especially for test purposes. For Part 2 it is normal to only use ordinary
air filled units, but if you only manufacture gas filled units these can
be submitted. The intention is to use as closely as possible products
representing actual manufacture, and not an artificial construction.
The size and shape also yields a test unit having high stresses at the
corners, and thus the type test is indicative of the IGUs ability to withstand
seasonal and diurnal thermal changes. Remember that the standard is for
IGUs to be used anywhere in Europe, and they must demonstrate performance
capabilities for cold as well as hot climates.
You will have noted in Part 1 that a system description is required. This
will define the type of spacer you use and the quantity of desiccant,
among other details. The test units must conform to this description,
The system description will also contain details of spacer return, sealant
depth and PIB width. Your defined tolerances form part of your specification.
If you produce a description with wide tolerances, you will be required
to show that IGUs at both extremes are capable of passing Part 2.
Your system description will also detail acceptable/unacceptable criteria
for butyl application, glass condition, bubbles in sealants and quality
of mix with two part systems, plus any other quality consideration. You
are advised in the standard to stipulate the basic glass product standards
for visual quality, and not claim 'defect free' as this will require all
units to meet your description.
See Part I EN 1279
Fifteen units are made for the test; and all of them must have a dew point
of within 10°K of your anticipated maximum. If the desiccant used
is molecular sieve and sufficient is used, then the anticipated dew point
should be below -60°C. Note here that anything below -60degC is counted
as being the same. The manufacturer is strongly advised that a minimum
of two long sides is filled for 12mm cavity units, and all 4 sides filled
for smaller cavities. You will also note in Part 6 there is a requlrement
for the desiccant to have no more than 3% water. It will not be acceptable
to use the desiccant manufacturer's assurance that a temperature rise
of 25 or 30°C meets the requirements unless they can show that it
relates to 3% or less water content. Consequently there is also an emphasis
on the way the desiccant is stored and used prior to unit assembly.
See Part 6 of EN 1279
The method described is very specific and requires the correct piece of
apparatus. However, for those who have measured dew points for BS 5713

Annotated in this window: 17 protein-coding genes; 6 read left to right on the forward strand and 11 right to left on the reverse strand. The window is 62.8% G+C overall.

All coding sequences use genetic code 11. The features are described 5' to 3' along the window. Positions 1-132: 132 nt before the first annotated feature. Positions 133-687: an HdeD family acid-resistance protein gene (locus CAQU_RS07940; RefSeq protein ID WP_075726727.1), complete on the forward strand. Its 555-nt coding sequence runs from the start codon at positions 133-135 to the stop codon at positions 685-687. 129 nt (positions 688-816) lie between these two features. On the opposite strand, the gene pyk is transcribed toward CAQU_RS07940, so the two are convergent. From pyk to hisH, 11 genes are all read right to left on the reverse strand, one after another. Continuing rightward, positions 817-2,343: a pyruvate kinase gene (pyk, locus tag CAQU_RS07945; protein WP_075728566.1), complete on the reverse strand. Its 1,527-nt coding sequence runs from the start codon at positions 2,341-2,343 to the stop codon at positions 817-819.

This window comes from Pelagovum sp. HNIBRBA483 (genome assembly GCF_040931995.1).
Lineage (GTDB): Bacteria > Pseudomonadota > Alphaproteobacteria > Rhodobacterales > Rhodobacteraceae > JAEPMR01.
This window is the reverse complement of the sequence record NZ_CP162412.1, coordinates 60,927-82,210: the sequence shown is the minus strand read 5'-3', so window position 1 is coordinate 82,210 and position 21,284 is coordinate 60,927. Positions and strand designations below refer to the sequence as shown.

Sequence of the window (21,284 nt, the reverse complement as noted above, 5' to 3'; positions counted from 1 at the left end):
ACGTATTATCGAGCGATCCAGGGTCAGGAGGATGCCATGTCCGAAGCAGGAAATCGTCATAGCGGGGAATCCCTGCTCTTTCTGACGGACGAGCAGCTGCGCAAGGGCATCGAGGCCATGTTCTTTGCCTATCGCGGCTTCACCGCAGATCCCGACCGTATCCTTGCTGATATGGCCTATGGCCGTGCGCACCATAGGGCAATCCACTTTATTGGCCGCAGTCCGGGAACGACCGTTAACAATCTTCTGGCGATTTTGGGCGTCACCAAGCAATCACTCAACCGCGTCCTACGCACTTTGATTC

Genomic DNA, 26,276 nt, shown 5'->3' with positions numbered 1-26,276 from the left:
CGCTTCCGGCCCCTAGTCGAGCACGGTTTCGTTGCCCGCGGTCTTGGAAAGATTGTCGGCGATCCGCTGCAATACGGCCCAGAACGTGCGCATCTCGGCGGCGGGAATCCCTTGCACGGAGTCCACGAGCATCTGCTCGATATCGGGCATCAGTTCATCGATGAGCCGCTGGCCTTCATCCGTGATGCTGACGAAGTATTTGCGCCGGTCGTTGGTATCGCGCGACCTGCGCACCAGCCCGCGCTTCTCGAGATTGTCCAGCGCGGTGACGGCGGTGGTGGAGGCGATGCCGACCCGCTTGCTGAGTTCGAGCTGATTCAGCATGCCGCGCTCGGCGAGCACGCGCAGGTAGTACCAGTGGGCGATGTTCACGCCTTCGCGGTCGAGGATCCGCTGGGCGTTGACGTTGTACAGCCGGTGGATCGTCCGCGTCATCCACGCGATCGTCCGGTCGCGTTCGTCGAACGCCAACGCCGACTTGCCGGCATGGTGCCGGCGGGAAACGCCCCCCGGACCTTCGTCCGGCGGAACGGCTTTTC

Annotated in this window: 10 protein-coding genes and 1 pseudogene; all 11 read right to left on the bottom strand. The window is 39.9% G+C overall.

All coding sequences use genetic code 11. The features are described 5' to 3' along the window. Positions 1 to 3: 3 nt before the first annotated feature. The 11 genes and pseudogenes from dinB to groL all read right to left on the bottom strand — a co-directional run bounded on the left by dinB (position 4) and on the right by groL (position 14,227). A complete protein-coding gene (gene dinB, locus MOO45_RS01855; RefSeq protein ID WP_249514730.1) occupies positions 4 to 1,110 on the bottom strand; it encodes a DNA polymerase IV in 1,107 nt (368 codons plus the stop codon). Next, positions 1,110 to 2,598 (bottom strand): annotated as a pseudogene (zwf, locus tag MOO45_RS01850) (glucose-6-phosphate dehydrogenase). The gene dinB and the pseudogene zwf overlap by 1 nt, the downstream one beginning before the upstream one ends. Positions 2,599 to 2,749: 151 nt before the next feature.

qualification purposes, then providing that your method of test can be
verified against the standard, you will be able to confinue using your
current method. Those manufacturers wanting to carry out dew point tests
for the first time should obtain or make a test piece as defined.
It is permissible to reduce the temperature to -60°C rapidly and hold
for 3 minutes where sufficient desiccant is used to ensure the dew point
is below that level. If however a dew point is observed, then the lGU
will have to be stored for 24 hours and the dew point measured as defined.
This is a slow process, and the time spent carrying it out could far outweigh
the cost of using a good quality and quantity of desiccant.
In Part 2 the dew point is only used to grade the IGU's for further tests,
and is not in itself part of the standard, unless the partial pressure
method for determining water contents is used. The dew point ranking could
have an effect on the results if there is a wide variation; however the
variation is limited (see above).
The first point that needs to be mentioned is that values for moisture
content cannot be mixed, and, with the exception of the final result,
they cannot be compared.
There are three methods used for measuring moisture content. The first,
which will be most commonly used, is the drying at 950°C method, whereby
the desiccant taken from the IGUs is totally desiccated.
This will give results for water content which is different from pubiished
data, as the technique also removes water not normally considered part
of the drying matrix. At temperatures of 950°C the desiccant is also
rendered inactive. When the method is used correctly the values of moisture
content are reproducible for that product. Where desiccants have been
bulked up for commercial reasons using inert filler, the method for determining
water content is more complex, and extreme care is required in the interpretation
of results. In this test the entire desiccant is used from the IGU, and
therefore any variation around the edge due to variable airflow, or a
corner break down, is eliminated.
The second deals with the moisture content of desiccant incorporated in
an organic spacer, which is more complex than high temperature drying,
and can only be carried out by laboratory personnel. It is called the
Karl Fischer method. In this method the temperature at which the water
Is removed is lower, to prevent the organic matrix thermally decomposing.
However the test takes longer than for desiccant in a spacer, and this
may be reflected in the test price.
In the Karl Fischer method the water is removed by passing a dry nitrogen
stream over thee sealant sample that has been heated to 200°C. The
water is chemically absorbed by the Karl Fischer reagent and then back-titrated,
using a well established technique for determining water presence in a
sample. By calculating the weight of water present and knowing the weight
of the sample of sealant, the water content of the desiccant can be computed.
The final method is the measurement of partial vapour pressures in units
without desiccant. Such units usually have a non-polymeric seal normally
of soldered metal. Although the calculations are given in the standard,
uniess you are used to calculating partial pressures it is better to let
the test laboratory carry it out.